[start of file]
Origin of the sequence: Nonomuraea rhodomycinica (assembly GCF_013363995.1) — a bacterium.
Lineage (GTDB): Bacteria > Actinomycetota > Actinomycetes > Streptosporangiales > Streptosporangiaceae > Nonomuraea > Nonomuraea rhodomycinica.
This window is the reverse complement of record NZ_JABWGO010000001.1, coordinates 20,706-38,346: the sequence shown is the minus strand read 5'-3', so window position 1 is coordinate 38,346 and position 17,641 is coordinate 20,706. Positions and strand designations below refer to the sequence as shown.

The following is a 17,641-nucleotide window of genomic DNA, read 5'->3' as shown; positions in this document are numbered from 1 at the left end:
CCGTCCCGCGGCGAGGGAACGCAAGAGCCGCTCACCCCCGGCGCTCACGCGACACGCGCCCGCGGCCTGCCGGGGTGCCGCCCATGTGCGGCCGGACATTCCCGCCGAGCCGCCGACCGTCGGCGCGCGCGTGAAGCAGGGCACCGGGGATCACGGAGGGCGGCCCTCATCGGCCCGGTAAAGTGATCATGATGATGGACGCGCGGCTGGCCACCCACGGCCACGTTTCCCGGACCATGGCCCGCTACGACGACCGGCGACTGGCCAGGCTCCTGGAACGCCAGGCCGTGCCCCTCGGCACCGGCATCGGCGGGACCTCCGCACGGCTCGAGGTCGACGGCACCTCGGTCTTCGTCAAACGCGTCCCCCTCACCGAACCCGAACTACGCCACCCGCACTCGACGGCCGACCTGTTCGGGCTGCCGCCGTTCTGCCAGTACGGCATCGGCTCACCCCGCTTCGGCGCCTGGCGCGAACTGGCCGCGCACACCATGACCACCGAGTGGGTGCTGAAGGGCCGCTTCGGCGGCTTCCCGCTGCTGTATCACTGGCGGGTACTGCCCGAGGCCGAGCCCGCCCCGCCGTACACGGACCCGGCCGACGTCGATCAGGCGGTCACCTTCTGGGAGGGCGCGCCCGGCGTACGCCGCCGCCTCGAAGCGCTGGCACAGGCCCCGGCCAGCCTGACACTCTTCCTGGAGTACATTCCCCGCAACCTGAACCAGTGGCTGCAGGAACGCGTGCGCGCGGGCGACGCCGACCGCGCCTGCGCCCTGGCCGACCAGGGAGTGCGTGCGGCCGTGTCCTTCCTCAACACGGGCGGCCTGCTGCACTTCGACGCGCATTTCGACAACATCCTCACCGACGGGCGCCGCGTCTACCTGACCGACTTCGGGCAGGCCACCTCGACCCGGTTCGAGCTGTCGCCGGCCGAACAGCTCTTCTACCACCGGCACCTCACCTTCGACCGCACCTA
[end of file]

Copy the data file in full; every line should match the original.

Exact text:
Origin of the sequence: Nonomuraea rhodomycinica (assembly GCF_013363995.1) — a bacterium.
Lineage (GTDB): Bacteria > Actinomycetota > Actinomycetes > Streptosporangiales > Streptosporangiaceae > Nonomuraea > Nonomuraea rhodomycinica.
This window is the reverse complement of record NZ_JABWGO010000001.1, coordinates 20,706-38,346: the sequence shown is the minus strand read 5'-3', so window position 1 is coordinate 38,346 and position 17,641 is coordinate 20,706. Positions and strand designations below refer to the sequence as shown.

The following is a 17,641-nucleotide window of genomic DNA, read 5'->3' as shown; positions in this document are numbered from 1 at the left end:
CCGTCCCGCGGCGAGGGAACGCAAGAGCCGCTCACCCCCGGCGCTCACGCGACACGCGCCCGCGGCCTGCCGGGGTGCCGCCCATGTGCGGCCGGACATTCCCGCCGAGCCGCCGACCGTCGGCGCGCGCGTGAAGCAGGGCACCGGGGATCACGGAGGGCGGCCCTCATCGGCCCGGTAAAGTGATCATGATGATGGACGCGCGGCTGGCCACCCACGGCCACGTTTCCCGGACCATGGCCCGCTACGACGACCGGCGACTGGCCAGGCTCCTGGAACGCCAGGCCGTGCCCCTCGGCACCGGCATCGGCGGGACCTCCGCACGGCTCGAGGTCGACGGCACCTCGGTCTTCGTCAAACGCGTCCCCCTCACCGAACCCGAACTACGCCACCCGCACTCGACGGCCGACCTGTTCGGGCTGCCGCCGTTCTGCCAGTACGGCATCGGCTCACCCCGCTTCGGCGCCTGGCGCGAACTGGCCGCGCACACCATGACCACCGAGTGGGTGCTGAAGGGCCGCTTCGGCGGCTTCCCGCTGCTGTATCACTGGCGGGTACTGCCCGAGGCCGAGCCCGCCCCGCCGTACACGGACCCGGCCGACGTCGATCAGGCGGTCACCTTCTGGGAGGGCGCGCCCGGCGTACGCCGCCGCCTCGAAGCGCTGGCACAGGCCCCGGCCAGCCTGACACTCTTCCTGGAGTACATTCCCCGCAACCTGAACCAGTGGCTGCAGGAACGCGTGCGCGCGGGCGACGCCGACCGCGCCTGCGCCCTGGCCGACCAGGGAGTGCGTGCGGCCGTGTCCTTCCTCAACACGGGCGGCCTGCTGCACTTCGACGCGCATTTCGACAACATCCTCACCGACGGGCGCCGCGTCTACCTGACCGACTTCGGGCAGGCCACCTCGACCCGGTTCGAGCTGTCGCCGGCCGAACAGCTCTTCTACCACCGGCACCTCACCTTCGACCGCACCTA